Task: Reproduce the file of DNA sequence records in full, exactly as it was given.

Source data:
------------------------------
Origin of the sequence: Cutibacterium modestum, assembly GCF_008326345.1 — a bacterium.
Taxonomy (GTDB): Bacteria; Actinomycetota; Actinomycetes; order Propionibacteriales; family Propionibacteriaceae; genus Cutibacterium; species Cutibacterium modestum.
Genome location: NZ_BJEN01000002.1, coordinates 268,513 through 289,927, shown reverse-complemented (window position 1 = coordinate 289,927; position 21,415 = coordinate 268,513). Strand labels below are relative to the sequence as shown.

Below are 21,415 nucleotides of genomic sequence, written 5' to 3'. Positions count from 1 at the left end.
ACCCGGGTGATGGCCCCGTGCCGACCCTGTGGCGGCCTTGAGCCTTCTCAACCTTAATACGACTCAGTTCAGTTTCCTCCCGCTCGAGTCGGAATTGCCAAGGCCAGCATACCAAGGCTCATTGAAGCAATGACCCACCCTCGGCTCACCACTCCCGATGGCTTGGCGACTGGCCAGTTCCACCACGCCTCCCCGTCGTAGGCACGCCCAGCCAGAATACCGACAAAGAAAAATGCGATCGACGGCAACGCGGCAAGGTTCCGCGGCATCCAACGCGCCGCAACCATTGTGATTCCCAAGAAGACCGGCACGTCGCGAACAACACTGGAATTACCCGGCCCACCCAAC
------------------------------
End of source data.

Origin of the sequence: Cutibacterium modestum, assembly GCF_008326345.1 — a bacterium.
Taxonomy (GTDB): Bacteria; Actinomycetota; Actinomycetes; order Propionibacteriales; family Propionibacteriaceae; genus Cutibacterium; species Cutibacterium modestum.
Genome location: NZ_BJEN01000002.1, coordinates 268,513 through 289,927, shown reverse-complemented (window position 1 = coordinate 289,927; position 21,415 = coordinate 268,513). Strand labels below are relative to the sequence as shown.

Below are 21,415 nucleotides of genomic sequence, written 5' to 3'. Positions count from 1 at the left end.
ACCCGGGTGATGGCCCCGTGCCGACCCTGTGGCGGCCTTGAGCCTTCTCAACCTTAATACGACTCAGTTCAGTTTCCTCCCGCTCGAGTCGGAATTGCCAAGGCCAGCATACCAAGGCTCATTGAAGCAATGACCCACCCTCGGCTCACCACTCCCGATGGCTTGGCGACTGGCCAGTTCCACCACGCCTCCCCGTCGTAGGCACGCCCAGCCAGAATACCGACAAAGAAAAATGCGATCGACGGCAACGCGGCAAGGTTCCGCGGCATCCAACGCGCCGCAACCATTGTGATTCCCAAGAAGACCGGCACGTCGCGAACAACACTGGAATTACCCGGCCCACCCAAC